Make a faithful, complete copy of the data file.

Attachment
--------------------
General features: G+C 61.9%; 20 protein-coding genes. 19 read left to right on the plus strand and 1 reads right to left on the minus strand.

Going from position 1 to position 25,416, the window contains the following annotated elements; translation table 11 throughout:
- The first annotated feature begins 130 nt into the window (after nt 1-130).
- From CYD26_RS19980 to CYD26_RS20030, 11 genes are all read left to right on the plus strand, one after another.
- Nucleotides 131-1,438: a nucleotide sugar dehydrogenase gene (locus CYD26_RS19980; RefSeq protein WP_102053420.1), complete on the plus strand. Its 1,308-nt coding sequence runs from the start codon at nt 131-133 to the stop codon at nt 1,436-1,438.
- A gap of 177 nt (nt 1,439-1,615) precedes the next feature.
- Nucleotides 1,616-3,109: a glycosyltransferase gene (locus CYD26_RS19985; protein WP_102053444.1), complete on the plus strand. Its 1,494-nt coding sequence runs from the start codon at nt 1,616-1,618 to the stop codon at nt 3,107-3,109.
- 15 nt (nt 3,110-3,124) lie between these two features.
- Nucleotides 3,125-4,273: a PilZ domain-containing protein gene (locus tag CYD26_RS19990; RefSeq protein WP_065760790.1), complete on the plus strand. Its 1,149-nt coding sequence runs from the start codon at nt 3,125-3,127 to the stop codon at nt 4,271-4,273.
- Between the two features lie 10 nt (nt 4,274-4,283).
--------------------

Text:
General features: G+C 61.9%; 20 protein-coding genes. 19 read left to right on the plus strand and 1 reads right to left on the minus strand.

Going from position 1 to position 25,416, the window contains the following annotated elements; translation table 11 throughout:
- The first annotated feature begins 130 nt into the window (after nt 1-130).
- From CYD26_RS19980 to CYD26_RS20030, 11 genes are all read left to right on the plus strand, one after another.
- Nucleotides 131-1,438: a nucleotide sugar dehydrogenase gene (locus CYD26_RS19980; RefSeq protein WP_102053420.1), complete on the plus strand. Its 1,308-nt coding sequence runs from the start codon at nt 131-133 to the stop codon at nt 1,436-1,438.
- A gap of 177 nt (nt 1,439-1,615) precedes the next feature.
- Nucleotides 1,616-3,109: a glycosyltransferase gene (locus CYD26_RS19985; protein WP_102053444.1), complete on the plus strand. Its 1,494-nt coding sequence runs from the start codon at nt 1,616-1,618 to the stop codon at nt 3,107-3,109.
- 15 nt (nt 3,110-3,124) lie between these two features.
- Nucleotides 3,125-4,273: a PilZ domain-containing protein gene (locus tag CYD26_RS19990; RefSeq protein WP_065760790.1), complete on the plus strand. Its 1,149-nt coding sequence runs from the start codon at nt 3,125-3,127 to the stop codon at nt 4,271-4,273.
- Between the two features lie 10 nt (nt 4,274-4,283).